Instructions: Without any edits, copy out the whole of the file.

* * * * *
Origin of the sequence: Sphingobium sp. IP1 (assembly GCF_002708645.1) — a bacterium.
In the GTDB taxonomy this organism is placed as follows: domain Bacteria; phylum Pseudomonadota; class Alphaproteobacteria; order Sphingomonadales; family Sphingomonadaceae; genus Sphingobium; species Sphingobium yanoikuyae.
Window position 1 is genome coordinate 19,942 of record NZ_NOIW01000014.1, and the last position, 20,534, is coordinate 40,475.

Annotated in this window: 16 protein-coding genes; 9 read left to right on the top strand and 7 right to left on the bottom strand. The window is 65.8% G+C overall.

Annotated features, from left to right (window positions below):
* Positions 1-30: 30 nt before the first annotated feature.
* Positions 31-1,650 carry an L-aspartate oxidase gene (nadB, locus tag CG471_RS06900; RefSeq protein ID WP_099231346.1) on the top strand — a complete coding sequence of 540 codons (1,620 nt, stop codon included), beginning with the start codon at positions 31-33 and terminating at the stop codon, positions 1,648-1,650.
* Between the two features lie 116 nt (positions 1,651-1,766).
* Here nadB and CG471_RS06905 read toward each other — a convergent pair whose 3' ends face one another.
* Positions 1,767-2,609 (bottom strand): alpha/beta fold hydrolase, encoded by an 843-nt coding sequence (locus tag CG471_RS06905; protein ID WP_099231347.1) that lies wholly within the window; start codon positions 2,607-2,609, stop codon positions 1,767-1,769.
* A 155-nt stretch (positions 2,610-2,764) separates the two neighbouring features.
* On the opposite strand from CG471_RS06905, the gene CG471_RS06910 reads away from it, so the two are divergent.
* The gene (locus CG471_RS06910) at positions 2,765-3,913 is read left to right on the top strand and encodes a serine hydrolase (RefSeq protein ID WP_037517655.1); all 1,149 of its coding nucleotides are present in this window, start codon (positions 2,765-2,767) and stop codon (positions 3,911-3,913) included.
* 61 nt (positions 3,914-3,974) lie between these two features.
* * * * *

Origin of the sequence: Sphingobium sp. IP1 (assembly GCF_002708645.1) — a bacterium.
In the GTDB taxonomy this organism is placed as follows: domain Bacteria; phylum Pseudomonadota; class Alphaproteobacteria; order Sphingomonadales; family Sphingomonadaceae; genus Sphingobium; species Sphingobium yanoikuyae.
Window position 1 is genome coordinate 19,942 of record NZ_NOIW01000014.1, and the last position, 20,534, is coordinate 40,475.

Annotated in this window: 16 protein-coding genes; 9 read left to right on the top strand and 7 right to left on the bottom strand. The window is 65.8% G+C overall.

Annotated features, from left to right (window positions below):
* Positions 1-30: 30 nt before the first annotated feature.
* Positions 31-1,650 carry an L-aspartate oxidase gene (nadB, locus tag CG471_RS06900; RefSeq protein ID WP_099231346.1) on the top strand — a complete coding sequence of 540 codons (1,620 nt, stop codon included), beginning with the start codon at positions 31-33 and terminating at the stop codon, positions 1,648-1,650.
* Between the two features lie 116 nt (positions 1,651-1,766).
* Here nadB and CG471_RS06905 read toward each other — a convergent pair whose 3' ends face one another.
* Positions 1,767-2,609 (bottom strand): alpha/beta fold hydrolase, encoded by an 843-nt coding sequence (locus tag CG471_RS06905; protein ID WP_099231347.1) that lies wholly within the window; start codon positions 2,607-2,609, stop codon positions 1,767-1,769.
* A 155-nt stretch (positions 2,610-2,764) separates the two neighbouring features.
* On the opposite strand from CG471_RS06905, the gene CG471_RS06910 reads away from it, so the two are divergent.
* The gene (locus CG471_RS06910) at positions 2,765-3,913 is read left to right on the top strand and encodes a serine hydrolase (RefSeq protein ID WP_037517655.1); all 1,149 of its coding nucleotides are present in this window, start codon (positions 2,765-2,767) and stop codon (positions 3,911-3,913) included.
* 61 nt (positions 3,914-3,974) lie between these two features.